The main advantage of physical or mechanical extraction methods is that they do not require the use of chemical products that can interact with the matrix and decrease the product’s purity and phytochemicals’ functionality [25]. Compared with wet processes (chemical and enzymatic treatments), they also enable higher energy efficiency [3][25]. However, the succession of unit operations may impact the antioxidant and secondary metabolites of the aleurone layer [30]. Moreover, grinding generates various particles from bran tissues of different sizes and densities, which are hard to differentiate, hence the reported end-product’s low purity [25].
This type of process was used in the patented method by Stone and Minifie [18], who first used hammer-milling in wheat bran containing 34% of aleurone cells, followed by sieving, electrostatic fractionation, and a final separation through an electric field. A 95% purity of aleurone cells was obtained with a 10% yield [18][29]. Nonetheless, alternative methods exist: humidification then micro-grinding of wheat bran with a friction roller mill [22]; sequential pearling cycles in a vertical abrasive polishing machine [31]; centrifugal impact milling [29]; ultrafine grinding and electrostatic separation [32]. Different outcomes have been reported with these processes, with varying aleurone purity and yield.
However, there are limited studies on the extraction of the aleurone layer by wet processes (chemical and enzymatic treatments). For instance, the maceration of wheat bran in chemical reagents, such as organic solvents, has been tested but not in an industrial scale [3].
Nonetheless, dry and wet processes can be coupled. A patented method isolated aleurone by successive steps of cleaning, steaming, stabilising, roller-milling, sieving, fine grinding and air-classifying. However, the end-product still contained 36.5% starch, demonstrating low purity [33][34]. In addition, the patent deposited by Kvist et al. [35] subjected wheat bran to several enzymatic treatments, wet milling steps, sequential centrifugation, and ultrafiltration. Other researchers coupled successive steps of milling, sieving, air classification and centrifugation with benzene-carbon tetrachloride mixtures at laboratory scale [3].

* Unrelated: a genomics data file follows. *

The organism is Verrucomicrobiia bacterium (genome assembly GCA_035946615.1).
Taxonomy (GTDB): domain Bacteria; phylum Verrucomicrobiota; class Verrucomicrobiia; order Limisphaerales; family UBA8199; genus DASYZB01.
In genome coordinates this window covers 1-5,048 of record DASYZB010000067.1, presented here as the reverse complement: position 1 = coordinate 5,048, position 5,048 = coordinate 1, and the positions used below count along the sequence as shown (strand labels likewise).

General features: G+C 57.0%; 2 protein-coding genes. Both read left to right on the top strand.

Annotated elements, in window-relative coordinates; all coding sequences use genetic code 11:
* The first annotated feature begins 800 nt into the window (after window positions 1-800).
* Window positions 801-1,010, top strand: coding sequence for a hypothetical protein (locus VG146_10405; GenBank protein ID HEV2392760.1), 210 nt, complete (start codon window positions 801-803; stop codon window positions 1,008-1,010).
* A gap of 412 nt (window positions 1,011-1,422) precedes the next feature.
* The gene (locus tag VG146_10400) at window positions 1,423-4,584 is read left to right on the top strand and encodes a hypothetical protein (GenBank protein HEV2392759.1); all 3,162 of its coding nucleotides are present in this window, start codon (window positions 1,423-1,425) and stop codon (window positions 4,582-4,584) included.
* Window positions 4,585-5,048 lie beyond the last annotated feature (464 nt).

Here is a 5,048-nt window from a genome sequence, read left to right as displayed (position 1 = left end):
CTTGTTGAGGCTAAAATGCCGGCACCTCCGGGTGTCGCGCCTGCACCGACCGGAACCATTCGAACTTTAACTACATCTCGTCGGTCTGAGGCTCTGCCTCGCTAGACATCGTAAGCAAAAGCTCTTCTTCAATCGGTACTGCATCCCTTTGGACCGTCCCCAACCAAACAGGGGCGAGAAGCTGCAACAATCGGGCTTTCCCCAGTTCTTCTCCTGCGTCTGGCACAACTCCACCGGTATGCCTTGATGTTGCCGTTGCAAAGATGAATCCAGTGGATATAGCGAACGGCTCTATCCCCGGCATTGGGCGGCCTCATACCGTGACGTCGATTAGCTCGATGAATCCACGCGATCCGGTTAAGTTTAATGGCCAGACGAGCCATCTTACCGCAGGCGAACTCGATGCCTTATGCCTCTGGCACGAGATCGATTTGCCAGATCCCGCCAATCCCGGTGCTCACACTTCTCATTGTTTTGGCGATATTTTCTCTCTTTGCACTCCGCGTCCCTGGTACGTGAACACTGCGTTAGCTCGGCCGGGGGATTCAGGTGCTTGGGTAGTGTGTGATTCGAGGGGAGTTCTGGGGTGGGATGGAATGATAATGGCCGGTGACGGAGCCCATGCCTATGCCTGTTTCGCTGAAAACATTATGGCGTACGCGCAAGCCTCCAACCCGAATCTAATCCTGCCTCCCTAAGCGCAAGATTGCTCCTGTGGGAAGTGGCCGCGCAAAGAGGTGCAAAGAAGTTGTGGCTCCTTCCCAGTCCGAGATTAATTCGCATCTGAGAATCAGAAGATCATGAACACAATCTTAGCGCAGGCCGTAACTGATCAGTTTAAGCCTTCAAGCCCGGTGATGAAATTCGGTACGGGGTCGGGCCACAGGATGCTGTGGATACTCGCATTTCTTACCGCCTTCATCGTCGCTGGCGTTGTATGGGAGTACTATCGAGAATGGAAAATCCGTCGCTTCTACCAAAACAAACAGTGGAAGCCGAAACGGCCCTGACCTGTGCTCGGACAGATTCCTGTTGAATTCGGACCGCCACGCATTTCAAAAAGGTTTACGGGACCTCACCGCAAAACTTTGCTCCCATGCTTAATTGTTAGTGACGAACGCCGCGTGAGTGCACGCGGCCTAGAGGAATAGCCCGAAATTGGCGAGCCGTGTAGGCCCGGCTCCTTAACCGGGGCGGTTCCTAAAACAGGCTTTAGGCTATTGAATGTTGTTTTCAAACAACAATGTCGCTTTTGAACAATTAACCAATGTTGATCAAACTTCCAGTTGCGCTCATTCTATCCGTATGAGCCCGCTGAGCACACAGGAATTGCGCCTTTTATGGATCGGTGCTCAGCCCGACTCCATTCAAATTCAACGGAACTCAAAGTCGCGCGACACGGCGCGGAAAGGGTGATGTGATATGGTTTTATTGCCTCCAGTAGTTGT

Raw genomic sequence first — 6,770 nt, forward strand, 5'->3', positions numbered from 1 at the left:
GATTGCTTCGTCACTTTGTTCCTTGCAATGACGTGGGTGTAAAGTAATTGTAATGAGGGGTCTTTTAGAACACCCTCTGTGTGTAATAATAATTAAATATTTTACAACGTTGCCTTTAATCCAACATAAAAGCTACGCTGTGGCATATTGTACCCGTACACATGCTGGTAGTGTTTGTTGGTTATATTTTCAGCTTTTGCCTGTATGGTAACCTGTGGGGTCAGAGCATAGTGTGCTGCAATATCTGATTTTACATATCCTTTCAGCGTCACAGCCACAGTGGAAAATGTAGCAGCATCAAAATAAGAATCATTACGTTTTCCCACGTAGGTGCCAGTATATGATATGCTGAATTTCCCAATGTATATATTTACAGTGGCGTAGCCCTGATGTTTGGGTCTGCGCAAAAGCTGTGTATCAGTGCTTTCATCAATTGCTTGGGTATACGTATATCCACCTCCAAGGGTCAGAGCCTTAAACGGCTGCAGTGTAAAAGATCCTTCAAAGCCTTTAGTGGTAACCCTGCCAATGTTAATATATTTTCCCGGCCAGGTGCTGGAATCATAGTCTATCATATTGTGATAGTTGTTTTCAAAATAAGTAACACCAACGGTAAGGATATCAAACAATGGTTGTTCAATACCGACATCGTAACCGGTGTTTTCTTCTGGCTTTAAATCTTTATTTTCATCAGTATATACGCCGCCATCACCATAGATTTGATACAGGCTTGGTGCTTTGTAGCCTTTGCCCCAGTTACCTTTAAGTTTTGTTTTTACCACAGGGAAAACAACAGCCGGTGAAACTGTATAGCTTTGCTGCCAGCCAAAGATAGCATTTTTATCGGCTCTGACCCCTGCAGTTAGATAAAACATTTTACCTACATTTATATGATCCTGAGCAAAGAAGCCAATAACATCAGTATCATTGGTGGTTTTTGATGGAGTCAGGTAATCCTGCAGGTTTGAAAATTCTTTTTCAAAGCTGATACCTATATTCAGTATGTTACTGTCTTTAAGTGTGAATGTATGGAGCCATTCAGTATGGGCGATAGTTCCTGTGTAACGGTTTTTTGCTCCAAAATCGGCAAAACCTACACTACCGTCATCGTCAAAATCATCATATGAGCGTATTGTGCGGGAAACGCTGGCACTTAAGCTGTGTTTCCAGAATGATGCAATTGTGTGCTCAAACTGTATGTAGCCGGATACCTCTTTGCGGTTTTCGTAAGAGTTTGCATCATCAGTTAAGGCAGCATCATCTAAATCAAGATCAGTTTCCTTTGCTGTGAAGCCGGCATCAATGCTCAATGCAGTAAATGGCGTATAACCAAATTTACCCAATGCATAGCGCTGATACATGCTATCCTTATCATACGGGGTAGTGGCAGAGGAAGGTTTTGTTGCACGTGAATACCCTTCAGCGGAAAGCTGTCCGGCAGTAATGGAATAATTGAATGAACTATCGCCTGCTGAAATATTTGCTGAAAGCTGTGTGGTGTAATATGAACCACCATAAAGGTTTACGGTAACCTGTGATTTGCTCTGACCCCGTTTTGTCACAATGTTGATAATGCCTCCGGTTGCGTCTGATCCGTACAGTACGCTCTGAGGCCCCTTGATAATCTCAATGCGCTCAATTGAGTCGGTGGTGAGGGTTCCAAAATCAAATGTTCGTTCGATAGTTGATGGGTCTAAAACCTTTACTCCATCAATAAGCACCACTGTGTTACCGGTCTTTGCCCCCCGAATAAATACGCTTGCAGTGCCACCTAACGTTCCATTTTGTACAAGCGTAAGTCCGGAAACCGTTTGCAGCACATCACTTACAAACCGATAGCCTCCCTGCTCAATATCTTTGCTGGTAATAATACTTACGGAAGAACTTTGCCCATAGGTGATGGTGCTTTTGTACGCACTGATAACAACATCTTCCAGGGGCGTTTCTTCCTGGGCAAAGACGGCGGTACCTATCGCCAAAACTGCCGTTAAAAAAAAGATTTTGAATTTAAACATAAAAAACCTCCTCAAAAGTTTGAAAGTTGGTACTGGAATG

Although many experiments have been conducted and sometimes patented to extract and isolate the aleurone layer, the challenge of measuring end-product purity has arisen. Thus, researchers have defined biochemical markers to differentiate grain parts. These biochemical markers can be used to determine the extent to which the aleurone layer is extracted from other grain components. Starch, phytate, p-coumaric acid, alkylresorcinols and FA trimer are used to estimate the proportion of the endosperm, aleurone cell content and cell-walls, intermediate layer and outer pericarp, respectively [36][37][38]. However, the relative amount of grain tissue can only be calculated when compared to the reference values. The latter were values of the same parameters from pure isolated tissues of identical wheat cultivars. Thus, it limits their utilisation for characterisation since pure fractions are obtained from hand-isolated tissues, a long and laborious process. Moreover, these markers are susceptible to natural variability among wheat cultivars due to the culture conditions and genetic background [39][40]. As an alternative to these biochemical markers, microscopy analyses can be performed to estimate the purity of the extracted fractions [24].

3. Application to Breadmaking

3.1. Aleurone Bread Nutritional Profile